Are ‘eccentric’ exercises best for ACL injuries?
By Source: University of MichiganNews Clinical Patient Care ACL pain rehab rehabilitation
Eccentric exercises could dramatically increase muscle volume and improve outcomes for people with anterior cruciate ligament (ACL) injuries, a new study with rats shows.
The findings challenge conventional wisdom about which exercises are most beneficial during post-injury physical therapy, researchers say.
People with ACL injuries can lose up to 40% of the muscle strength in the affected leg–with muscle atrophy remaining a big problem even after ACL reconstruction and physical therapy.
Eccentric exercises contract the muscle during lengthening—think of the downswing of a bicep curl or walking downhill. Those exercises are much more effective at growing muscle than concentric exercises, where muscles shorten while producing force—think of the upswing of a bicep curl, says Lindsey Lepley, assistant professor of kinesiology at the University of Michigan.
Historically, therapists didn’t use eccentric exercises because they thought the lengthening component caused muscle damage during physical therapy, Lepley says.
But concentric exercises alone don’t achieve the muscle growth required to get patients to pre-injury muscle strength. This holds true for all sports-related muscle strains and injuries requiring physical therapy, not just the 300,000 ACL reconstructions performed annually.
“Our group has long believed that incorporating eccentrics into PT is beneficial to muscle,” says Lepley, whose earlier research found that incorporating eccentric exercise into an ACL rehabilitation program increased strength 30%, compared to concentric exercise alone.
The current study found that a single, 15-minute bout of eccentric exercise to novice muscle (a muscle unexposed to prior eccentric exercise) in rats showed better results than concentric exercise at promoting growth, with very limited injury, Lepley says.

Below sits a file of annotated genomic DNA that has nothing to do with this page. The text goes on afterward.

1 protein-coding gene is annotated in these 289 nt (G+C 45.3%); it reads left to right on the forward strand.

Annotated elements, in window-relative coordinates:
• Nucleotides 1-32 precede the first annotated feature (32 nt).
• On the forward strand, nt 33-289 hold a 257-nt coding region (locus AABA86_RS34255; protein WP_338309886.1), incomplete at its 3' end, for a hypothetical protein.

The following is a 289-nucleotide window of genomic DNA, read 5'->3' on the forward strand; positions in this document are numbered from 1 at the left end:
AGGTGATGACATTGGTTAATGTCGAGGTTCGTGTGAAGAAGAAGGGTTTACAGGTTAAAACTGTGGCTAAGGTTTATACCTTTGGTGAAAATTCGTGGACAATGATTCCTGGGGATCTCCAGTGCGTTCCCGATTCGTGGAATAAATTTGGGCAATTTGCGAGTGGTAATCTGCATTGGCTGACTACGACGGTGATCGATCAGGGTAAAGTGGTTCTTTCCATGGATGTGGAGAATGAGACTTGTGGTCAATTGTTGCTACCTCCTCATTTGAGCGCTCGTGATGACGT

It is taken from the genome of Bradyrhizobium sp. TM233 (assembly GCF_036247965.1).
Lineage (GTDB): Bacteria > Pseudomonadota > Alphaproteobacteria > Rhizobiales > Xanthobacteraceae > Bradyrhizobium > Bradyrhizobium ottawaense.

Muscle and the mechanisms governing function are highly conserved across species, she says.
In the study, Lepley and colleagues had rats run uphill or downhill on specially designed rodent treadmills. They then examined the muscle fibers for injuries and protein synthesis indicative of muscle growth.
The researchers found only one damaged fiber in 9,000-plus muscle fibers, and they found it in the concentric (uphill) group. They also found a significant increase in protein markers associated with muscle growth in the eccentric group after exercise, compared to the concentric group.
Next, researchers hope to test the direct effect of eccentric exercise on muscle after ACL injury, using a noninvasive rodent model of ACL that mimics human injury, Lepley says.
“Our goal is to translate our findings from the bench-top to the sidelines,” Lepley says. “We want this information to get to clinicians and patients who have had musculoskeletal injuries to promote lifelong health and wellness.”
The study appears in the Journal of Athletic Training.
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